The broad energy policy bill, which the House passed in August, would be disastrous for the nation if passed with few changes, a member and former chairman of the Texas Railroad Commission said.

“If this legislation is finalized and sent to President Bush as the House passed it, it could hurt, not help, America by building barriers to production of domestic energy supplies. In the face of expanding global demand for energy, this legislation defies logic,” said Commissioner Elizabeth Ames Jones in an opinion article in the Washington Post Tuesday.

The House measure proposes to eliminate $16 billion in tax incentives for oil and natural gas production, which would then go to pay for the development of renewable fuels. The measure includes tax and loan incentives for the development of wind, solar and geothermal power, while stripping incentives approved just two years ago for fossil fuels. The Bush administration has threatened a veto it if the higher taxes on oil and gas production are in a final bill.

The nation’s oil and gas resources should be considered “our generation’s victory garden in the face of today’s struggle to maintain energy security,” Jones wrote. “Yet Congress is slamming the door on development of large domestic reserves of hydrocarbons.”

She called on Capitol Hill not to repeat the mistakes of the late 1970s, when “cries for windfall-profits taxes and price controls led to misguided policies…and squelched any coherent energy policy discussion.”

Federal policymakers “must cast off ’70s thinking and learn from the recent experiences of energy-producing states such as Texas,” where a “new era of oil and gas exploration has begun,” Jones said. She noted that strict environmental rules and targeted tax credits for drilling in hard-to-reach reservoirs, along with advanced technologies, have kept Texas the nation’s top producer of oil and natural gas.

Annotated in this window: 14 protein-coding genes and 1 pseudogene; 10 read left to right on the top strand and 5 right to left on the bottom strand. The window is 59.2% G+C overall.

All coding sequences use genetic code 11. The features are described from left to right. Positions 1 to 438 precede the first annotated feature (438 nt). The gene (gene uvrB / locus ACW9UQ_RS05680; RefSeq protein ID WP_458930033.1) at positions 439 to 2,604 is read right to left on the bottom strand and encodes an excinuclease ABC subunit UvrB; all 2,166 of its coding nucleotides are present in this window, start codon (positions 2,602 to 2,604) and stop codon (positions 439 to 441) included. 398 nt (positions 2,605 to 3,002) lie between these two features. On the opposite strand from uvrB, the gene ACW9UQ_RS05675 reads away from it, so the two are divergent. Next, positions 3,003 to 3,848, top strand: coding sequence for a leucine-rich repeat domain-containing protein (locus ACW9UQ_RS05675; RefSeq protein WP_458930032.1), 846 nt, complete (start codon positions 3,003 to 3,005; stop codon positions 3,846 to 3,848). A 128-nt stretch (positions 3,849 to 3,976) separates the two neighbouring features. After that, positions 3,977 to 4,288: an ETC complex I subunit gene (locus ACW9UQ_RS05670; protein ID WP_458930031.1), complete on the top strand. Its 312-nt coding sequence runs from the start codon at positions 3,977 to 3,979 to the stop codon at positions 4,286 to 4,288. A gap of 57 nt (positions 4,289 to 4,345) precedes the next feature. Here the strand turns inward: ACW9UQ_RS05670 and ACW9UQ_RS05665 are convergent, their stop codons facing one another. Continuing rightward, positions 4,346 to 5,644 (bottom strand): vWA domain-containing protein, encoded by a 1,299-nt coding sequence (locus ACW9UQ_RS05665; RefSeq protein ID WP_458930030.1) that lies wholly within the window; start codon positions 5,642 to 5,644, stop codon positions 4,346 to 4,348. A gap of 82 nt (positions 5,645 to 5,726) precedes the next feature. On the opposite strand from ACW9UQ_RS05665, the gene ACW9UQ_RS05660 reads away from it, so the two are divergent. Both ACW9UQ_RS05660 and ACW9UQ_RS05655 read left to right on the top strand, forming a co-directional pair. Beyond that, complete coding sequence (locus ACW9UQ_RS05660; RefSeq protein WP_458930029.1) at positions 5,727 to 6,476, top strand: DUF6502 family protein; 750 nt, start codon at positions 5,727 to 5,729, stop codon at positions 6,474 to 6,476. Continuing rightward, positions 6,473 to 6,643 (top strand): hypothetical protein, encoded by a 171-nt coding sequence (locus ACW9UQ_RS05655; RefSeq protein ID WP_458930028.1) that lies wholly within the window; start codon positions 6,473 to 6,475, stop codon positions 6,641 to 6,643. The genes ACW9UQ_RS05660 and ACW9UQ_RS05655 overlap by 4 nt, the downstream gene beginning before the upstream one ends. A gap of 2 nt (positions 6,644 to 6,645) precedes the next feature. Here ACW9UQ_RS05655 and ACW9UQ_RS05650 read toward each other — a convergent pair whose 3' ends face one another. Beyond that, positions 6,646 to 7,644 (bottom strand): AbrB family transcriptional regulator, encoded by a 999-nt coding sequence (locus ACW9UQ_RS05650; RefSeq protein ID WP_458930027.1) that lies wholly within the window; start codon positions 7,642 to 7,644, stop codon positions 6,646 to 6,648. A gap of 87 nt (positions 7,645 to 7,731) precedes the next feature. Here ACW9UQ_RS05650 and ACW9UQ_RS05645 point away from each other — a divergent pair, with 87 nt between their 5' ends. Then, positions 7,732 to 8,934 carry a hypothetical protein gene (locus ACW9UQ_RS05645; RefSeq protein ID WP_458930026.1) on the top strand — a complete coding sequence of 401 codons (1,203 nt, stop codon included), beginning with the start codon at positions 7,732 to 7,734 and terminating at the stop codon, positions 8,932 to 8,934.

The Lone Star state’s “shining star” is the Barnett Shale play, a 16-county swath in north-central Texas that is producing 1.5 Bcf/d of gas, according to Jones. She predicts it may become the largest natural gas field in the country.

“Energy development in Texas has been achieved mostly on privately owned property. Why can’t our federal lands be used as productively?” she asked. “Congress insists on keeping the [Arctic National Wildlife] Refuge and other potential domestic resources off-limits and ignores the fact that modern exploration techniques could limit drilling in the refuge to a 2,000-acre footprint, or not even half of 1% of the refuge’s 19 million acres.”

Moreover, “America’s vast offshore oil and gas reserves in the Outer Continental Shelf remain mostly off-limits to exploration, but successful wells would provide revenue that could be used to fund development of alternative sources of energy for decades to come,” Jones said.

“Public policies that support rather than impede efforts to increase responsible domestic production are what America needs to retake control of its energy lifeblood from rogue dictators and banana republics.”

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